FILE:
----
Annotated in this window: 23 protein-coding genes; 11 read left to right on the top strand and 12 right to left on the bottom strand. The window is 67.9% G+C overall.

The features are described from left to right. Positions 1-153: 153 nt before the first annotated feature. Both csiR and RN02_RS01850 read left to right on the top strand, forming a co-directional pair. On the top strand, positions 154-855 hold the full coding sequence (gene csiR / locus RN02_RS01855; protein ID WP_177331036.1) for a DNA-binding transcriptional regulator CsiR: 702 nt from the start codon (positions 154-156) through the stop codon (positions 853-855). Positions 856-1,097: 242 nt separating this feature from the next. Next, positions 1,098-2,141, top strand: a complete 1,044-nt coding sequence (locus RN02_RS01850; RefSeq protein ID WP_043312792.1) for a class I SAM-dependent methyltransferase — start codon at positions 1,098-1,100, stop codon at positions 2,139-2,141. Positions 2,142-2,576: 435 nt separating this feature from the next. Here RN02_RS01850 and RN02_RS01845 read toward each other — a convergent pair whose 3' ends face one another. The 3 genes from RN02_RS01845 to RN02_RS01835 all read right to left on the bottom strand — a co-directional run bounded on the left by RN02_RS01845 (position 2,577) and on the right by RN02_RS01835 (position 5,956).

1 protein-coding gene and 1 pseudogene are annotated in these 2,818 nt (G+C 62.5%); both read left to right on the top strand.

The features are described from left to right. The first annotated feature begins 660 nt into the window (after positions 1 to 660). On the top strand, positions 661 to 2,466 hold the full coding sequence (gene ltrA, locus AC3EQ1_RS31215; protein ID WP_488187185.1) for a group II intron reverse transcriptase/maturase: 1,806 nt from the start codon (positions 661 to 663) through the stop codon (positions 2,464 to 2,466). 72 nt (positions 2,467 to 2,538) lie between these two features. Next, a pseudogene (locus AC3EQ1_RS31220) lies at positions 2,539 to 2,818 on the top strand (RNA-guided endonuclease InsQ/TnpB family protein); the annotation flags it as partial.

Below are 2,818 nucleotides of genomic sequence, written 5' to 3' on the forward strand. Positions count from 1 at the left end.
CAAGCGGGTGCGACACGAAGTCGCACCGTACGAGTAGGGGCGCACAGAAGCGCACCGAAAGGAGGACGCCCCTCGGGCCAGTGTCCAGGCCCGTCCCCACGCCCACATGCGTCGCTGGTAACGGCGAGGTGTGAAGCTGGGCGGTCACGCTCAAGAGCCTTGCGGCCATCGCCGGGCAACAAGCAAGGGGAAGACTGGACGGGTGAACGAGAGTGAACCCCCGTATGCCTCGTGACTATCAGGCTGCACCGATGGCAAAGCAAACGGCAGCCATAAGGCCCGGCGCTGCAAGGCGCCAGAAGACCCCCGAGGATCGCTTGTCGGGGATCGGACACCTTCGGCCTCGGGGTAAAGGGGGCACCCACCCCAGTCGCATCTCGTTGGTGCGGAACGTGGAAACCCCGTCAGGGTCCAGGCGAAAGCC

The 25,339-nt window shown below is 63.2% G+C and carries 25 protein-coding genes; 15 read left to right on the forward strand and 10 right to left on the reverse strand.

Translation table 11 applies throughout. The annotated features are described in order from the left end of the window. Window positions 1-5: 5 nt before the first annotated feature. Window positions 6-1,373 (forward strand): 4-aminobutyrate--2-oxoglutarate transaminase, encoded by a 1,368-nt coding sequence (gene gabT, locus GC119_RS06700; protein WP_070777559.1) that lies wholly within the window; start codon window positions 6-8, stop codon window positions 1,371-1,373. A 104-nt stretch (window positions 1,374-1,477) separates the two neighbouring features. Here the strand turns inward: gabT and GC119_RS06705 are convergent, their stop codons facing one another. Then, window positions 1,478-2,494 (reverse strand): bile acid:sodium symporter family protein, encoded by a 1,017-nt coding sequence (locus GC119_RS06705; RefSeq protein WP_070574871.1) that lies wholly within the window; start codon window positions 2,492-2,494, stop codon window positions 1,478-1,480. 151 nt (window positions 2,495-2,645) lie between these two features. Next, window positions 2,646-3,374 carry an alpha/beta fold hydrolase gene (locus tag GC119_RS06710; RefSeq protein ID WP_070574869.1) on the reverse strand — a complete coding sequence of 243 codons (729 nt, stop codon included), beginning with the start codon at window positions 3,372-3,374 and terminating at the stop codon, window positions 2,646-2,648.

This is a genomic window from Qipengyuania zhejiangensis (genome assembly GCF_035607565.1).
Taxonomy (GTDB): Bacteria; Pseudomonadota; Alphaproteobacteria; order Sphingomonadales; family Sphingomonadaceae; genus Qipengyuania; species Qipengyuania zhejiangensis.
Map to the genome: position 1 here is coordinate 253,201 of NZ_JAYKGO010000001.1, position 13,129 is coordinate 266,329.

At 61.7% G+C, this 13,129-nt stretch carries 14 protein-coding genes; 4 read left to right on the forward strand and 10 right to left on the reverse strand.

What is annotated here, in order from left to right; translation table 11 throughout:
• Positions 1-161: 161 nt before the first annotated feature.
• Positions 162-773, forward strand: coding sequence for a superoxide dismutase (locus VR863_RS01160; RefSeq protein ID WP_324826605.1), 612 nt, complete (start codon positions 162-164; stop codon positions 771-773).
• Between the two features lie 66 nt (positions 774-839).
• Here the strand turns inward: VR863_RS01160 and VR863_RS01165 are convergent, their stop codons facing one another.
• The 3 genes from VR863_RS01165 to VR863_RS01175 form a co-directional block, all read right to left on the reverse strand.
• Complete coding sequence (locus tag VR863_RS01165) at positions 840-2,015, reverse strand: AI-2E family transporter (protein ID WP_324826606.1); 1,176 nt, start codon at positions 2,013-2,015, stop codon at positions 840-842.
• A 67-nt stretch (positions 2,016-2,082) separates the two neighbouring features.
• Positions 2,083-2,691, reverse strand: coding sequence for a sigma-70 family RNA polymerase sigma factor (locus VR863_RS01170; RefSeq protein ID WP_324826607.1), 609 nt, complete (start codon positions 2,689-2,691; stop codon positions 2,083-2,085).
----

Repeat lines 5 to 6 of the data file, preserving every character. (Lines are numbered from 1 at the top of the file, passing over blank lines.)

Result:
Below are 2,818 nucleotides of genomic sequence, written 5' to 3' on the forward strand. Positions count from 1 at the left end.
CAAGCGGGTGCGACACGAAGTCGCACCGTACGAGTAGGGGCGCACAGAAGCGCACCGAAAGGAGGACGCCCCTCGGGCCAGTGTCCAGGCCCGTCCCCACGCCCACATGCGTCGCTGGTAACGGCGAGGTGTGAAGCTGGGCGGTCACGCTCAAGAGCCTTGCGGCCATCGCCGGGCAACAAGCAAGGGGAAGACTGGACGGGTGAACGAGAGTGAACCCCCGTATGCCTCGTGACTATCAGGCTGCACCGATGGCAAAGCAAACGGCAGCCATAAGGCCCGGCGCTGCAAGGCGCCAGAAGACCCCCGAGGATCGCTTGTCGGGGATCGGACACCTTCGGCCTCGGGGTAAAGGGGGCACCCACCCCAGTCGCATCTCGTTGGTGCGGAACGTGGAAACCCCGTCAGGGTCCAGGCGAAAGCC